Simmons Wins Prestigious STEM Grant
The award supports a summer undergraduate research program in synthetic biology.
Simmons has secured a National Science Foundation award establishing the University as a Research Experience for Undergraduates (REU) site. For each of three summers, starting this year, the $215,377 award will enable Simmons to host six students from around the country who are interested in pursuing research careers in STEM fields. Two slots each summer are reserved for Simmons students.
Photo above: Professor Jennifer Roecklein-Canfield
The University’s REU partner, North Carolina A&T State University in Greensboro, N.C., received its own grant and will host an equal number of students. The two institutions will engage in joint, virtual programming.
At both campuses, the focus will be on synthetic biology, an emerging field integrating multiple disciplines, including biology, mathematics, chemistry, and computer science. Faculty in those fields will serve as mentors.
“The National Science Foundation recognizes there is high-caliber research being done at Simmons,” says Professor Jennifer Roecklein-Canfield.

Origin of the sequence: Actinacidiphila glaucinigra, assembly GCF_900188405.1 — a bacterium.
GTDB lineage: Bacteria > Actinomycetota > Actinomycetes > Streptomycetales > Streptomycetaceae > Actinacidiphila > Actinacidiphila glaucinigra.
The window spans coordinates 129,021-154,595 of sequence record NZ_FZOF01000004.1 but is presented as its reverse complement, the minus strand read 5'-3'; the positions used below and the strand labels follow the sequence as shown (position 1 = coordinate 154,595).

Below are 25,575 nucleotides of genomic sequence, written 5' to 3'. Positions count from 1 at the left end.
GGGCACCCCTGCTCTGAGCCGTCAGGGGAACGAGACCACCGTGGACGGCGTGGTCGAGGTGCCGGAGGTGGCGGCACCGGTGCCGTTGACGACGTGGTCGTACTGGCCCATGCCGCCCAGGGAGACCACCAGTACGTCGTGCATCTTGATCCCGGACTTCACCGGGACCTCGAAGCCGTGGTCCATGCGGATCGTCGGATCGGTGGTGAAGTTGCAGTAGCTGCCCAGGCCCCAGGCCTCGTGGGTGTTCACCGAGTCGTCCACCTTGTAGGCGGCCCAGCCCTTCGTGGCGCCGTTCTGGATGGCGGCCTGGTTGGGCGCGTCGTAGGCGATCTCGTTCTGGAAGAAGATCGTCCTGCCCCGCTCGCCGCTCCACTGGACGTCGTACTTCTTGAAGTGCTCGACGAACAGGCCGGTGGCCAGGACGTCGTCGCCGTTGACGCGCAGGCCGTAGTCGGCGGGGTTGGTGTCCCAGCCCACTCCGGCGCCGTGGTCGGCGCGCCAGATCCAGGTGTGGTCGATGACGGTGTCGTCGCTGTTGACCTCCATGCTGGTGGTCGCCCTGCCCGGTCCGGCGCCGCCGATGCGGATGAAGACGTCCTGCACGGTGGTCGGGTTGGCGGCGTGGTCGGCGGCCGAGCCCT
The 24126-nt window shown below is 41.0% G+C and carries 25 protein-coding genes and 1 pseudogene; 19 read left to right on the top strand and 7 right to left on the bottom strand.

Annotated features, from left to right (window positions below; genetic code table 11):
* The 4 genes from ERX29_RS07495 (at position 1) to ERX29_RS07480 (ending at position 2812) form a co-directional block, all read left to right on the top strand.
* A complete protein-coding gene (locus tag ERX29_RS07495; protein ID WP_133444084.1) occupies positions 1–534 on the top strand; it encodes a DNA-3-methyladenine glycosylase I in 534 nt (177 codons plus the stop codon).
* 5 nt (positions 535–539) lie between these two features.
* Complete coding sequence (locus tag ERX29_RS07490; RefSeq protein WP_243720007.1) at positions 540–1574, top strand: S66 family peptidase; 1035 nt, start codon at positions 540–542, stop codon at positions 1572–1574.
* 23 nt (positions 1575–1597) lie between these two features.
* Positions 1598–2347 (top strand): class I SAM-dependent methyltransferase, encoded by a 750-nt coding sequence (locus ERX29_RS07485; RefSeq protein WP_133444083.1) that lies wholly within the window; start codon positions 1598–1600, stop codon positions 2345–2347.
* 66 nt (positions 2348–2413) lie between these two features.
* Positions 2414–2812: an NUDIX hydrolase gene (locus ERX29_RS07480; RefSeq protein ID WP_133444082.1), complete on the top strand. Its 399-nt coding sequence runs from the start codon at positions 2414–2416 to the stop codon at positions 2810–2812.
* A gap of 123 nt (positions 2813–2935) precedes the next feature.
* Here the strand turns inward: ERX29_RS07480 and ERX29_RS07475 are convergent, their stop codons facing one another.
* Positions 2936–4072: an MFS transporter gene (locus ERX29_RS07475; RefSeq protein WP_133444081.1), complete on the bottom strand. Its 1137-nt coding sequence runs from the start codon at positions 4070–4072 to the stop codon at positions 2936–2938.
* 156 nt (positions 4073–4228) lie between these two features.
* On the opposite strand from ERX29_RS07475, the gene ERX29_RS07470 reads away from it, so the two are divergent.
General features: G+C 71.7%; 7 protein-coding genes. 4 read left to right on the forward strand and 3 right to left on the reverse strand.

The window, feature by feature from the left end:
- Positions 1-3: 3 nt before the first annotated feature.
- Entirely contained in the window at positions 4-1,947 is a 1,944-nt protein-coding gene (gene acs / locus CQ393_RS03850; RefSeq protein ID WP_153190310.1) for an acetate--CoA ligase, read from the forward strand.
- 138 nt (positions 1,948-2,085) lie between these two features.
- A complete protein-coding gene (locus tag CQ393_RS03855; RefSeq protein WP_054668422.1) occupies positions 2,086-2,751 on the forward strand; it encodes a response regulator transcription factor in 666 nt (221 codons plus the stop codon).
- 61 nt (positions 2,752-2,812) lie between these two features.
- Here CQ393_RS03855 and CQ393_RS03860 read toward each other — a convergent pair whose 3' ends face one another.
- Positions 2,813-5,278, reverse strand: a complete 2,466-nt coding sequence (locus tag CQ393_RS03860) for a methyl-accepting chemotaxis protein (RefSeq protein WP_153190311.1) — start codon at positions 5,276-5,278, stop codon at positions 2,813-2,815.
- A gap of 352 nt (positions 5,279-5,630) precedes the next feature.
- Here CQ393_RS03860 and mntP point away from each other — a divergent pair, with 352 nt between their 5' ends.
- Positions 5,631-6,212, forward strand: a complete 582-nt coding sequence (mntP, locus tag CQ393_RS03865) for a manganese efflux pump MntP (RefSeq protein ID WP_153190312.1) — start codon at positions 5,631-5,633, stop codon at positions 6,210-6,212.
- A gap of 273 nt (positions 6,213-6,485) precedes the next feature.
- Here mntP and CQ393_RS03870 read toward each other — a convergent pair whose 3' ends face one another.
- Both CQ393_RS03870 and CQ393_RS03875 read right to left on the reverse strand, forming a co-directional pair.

Chemistry and physics Professor Jenna Roecklein-Canfield says pursuing the NSF grant has been a labor of love. “This award means the National Science Foundation recognizes there is high-caliber research being done at Simmons, and that we have research-active faculty prepared to really
engage and train undergraduates.” She notes that REU grants typically go to larger universities with labs populated by graduate students and postdoctoral fellows.
“The goal of these REU grants is to attract a broad and diverse group of students on a national level,” says chemistry and physics Associate Professor Mariam Ismail, co-primary investigator with Roecklein-Canfield on the Simmons grant. “We’re really trying to target undergraduate women and men who don’t have access to research.”In that regard, Roecklein-Canfield says Simmons is building on a strong track record. “We already have higher-than-average numbers of ALANA students coming through our science majors, being successful, and going on to grad school and medical school.”